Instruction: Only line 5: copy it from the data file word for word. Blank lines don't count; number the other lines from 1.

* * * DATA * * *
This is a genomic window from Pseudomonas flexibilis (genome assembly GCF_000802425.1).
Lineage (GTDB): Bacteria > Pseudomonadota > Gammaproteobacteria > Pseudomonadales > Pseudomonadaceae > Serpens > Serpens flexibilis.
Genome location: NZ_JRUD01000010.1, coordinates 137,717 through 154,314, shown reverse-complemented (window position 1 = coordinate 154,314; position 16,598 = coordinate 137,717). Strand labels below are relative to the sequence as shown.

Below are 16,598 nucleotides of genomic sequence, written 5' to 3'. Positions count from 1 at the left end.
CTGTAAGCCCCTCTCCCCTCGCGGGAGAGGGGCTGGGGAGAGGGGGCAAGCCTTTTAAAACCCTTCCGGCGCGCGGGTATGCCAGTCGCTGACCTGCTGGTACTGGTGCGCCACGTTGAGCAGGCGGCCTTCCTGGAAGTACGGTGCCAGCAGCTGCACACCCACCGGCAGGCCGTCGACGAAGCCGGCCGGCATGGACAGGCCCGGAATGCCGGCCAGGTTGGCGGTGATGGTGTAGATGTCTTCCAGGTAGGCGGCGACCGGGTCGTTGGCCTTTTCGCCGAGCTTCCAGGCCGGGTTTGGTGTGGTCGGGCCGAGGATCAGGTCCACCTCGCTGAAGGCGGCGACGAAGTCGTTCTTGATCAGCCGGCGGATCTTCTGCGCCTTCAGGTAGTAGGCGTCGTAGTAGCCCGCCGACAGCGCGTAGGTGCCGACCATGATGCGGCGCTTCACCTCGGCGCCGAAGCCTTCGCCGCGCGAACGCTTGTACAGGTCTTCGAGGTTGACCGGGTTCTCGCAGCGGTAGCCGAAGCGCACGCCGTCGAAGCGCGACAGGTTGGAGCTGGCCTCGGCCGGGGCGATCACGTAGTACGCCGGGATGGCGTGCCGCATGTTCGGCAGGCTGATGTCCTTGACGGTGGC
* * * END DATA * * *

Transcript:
CTGTAAGCCCCTCTCCCCTCGCGGGAGAGGGGCTGGGGAGAGGGGGCAAGCCTTTTAAAACCCTTCCGGCGCGCGGGTATGCCAGTCGCTGACCTGCTGGTACTGGTGCGCCACGTTGAGCAGGCGGCCTTCCTGGAAGTACGGTGCCAGCAGCTGCACACCCACCGGCAGGCCGTCGACGAAGCCGGCCGGCATGGACAGGCCCGGAATGCCGGCCAGGTTGGCGGTGATGGTGTAGATGTCTTCCAGGTAGGCGGCGACCGGGTCGTTGGCCTTTTCGCCGAGCTTCCAGGCCGGGTTTGGTGTGGTCGGGCCGAGGATCAGGTCCACCTCGCTGAAGGCGGCGACGAAGTCGTTCTTGATCAGCCGGCGGATCTTCTGCGCCTTCAGGTAGTAGGCGTCGTAGTAGCCCGCCGACAGCGCGTAGGTGCCGACCATGATGCGGCGCTTCACCTCGGCGCCGAAGCCTTCGCCGCGCGAACGCTTGTACAGGTCTTCGAGGTTGACCGGGTTCTCGCAGCGGTAGCCGAAGCGCACGCCGTCGAAGCGCGACAGGTTGGAGCTGGCCTCGGCCGGGGCGATCACGTAGTACGCCGGGATGGCGTGCCGCATGTTCGGCAGGCTGATGTCCTTGACGGTGGC